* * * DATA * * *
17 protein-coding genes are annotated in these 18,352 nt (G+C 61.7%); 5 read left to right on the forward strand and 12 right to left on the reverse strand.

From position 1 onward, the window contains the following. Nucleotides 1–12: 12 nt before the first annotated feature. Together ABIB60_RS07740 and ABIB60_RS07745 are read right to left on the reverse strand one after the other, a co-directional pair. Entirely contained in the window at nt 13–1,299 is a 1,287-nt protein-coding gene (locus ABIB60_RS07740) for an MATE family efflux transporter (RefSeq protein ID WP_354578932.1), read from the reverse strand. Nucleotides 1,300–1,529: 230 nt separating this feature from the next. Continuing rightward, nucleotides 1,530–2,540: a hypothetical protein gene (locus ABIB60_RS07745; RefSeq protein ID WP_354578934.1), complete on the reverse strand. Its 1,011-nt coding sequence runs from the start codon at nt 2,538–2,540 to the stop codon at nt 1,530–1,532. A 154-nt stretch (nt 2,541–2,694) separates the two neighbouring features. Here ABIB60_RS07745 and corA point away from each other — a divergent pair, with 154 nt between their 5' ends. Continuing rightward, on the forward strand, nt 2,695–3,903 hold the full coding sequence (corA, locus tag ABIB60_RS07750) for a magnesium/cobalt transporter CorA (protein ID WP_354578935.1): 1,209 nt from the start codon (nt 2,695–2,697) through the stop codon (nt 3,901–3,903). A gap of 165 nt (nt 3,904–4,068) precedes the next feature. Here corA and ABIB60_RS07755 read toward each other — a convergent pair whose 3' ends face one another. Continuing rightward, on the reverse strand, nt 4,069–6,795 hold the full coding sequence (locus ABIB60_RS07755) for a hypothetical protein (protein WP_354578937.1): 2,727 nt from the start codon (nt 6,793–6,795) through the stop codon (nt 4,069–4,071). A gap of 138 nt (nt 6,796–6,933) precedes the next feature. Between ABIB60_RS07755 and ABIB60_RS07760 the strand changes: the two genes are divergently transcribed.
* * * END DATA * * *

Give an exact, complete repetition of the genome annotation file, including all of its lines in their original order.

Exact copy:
17 protein-coding genes are annotated in these 18,352 nt (G+C 61.7%); 5 read left to right on the forward strand and 12 right to left on the reverse strand.

From position 1 onward, the window contains the following. Nucleotides 1–12: 12 nt before the first annotated feature. Together ABIB60_RS07740 and ABIB60_RS07745 are read right to left on the reverse strand one after the other, a co-directional pair. Entirely contained in the window at nt 13–1,299 is a 1,287-nt protein-coding gene (locus ABIB60_RS07740) for an MATE family efflux transporter (RefSeq protein ID WP_354578932.1), read from the reverse strand. Nucleotides 1,300–1,529: 230 nt separating this feature from the next. Continuing rightward, nucleotides 1,530–2,540: a hypothetical protein gene (locus ABIB60_RS07745; RefSeq protein ID WP_354578934.1), complete on the reverse strand. Its 1,011-nt coding sequence runs from the start codon at nt 2,538–2,540 to the stop codon at nt 1,530–1,532. A 154-nt stretch (nt 2,541–2,694) separates the two neighbouring features. Here ABIB60_RS07745 and corA point away from each other — a divergent pair, with 154 nt between their 5' ends. Continuing rightward, on the forward strand, nt 2,695–3,903 hold the full coding sequence (corA, locus tag ABIB60_RS07750) for a magnesium/cobalt transporter CorA (protein ID WP_354578935.1): 1,209 nt from the start codon (nt 2,695–2,697) through the stop codon (nt 3,901–3,903). A gap of 165 nt (nt 3,904–4,068) precedes the next feature. Here corA and ABIB60_RS07755 read toward each other — a convergent pair whose 3' ends face one another. Continuing rightward, on the reverse strand, nt 4,069–6,795 hold the full coding sequence (locus ABIB60_RS07755) for a hypothetical protein (protein WP_354578937.1): 2,727 nt from the start codon (nt 6,793–6,795) through the stop codon (nt 4,069–4,071). A gap of 138 nt (nt 6,796–6,933) precedes the next feature. Between ABIB60_RS07755 and ABIB60_RS07760 the strand changes: the two genes are divergently transcribed.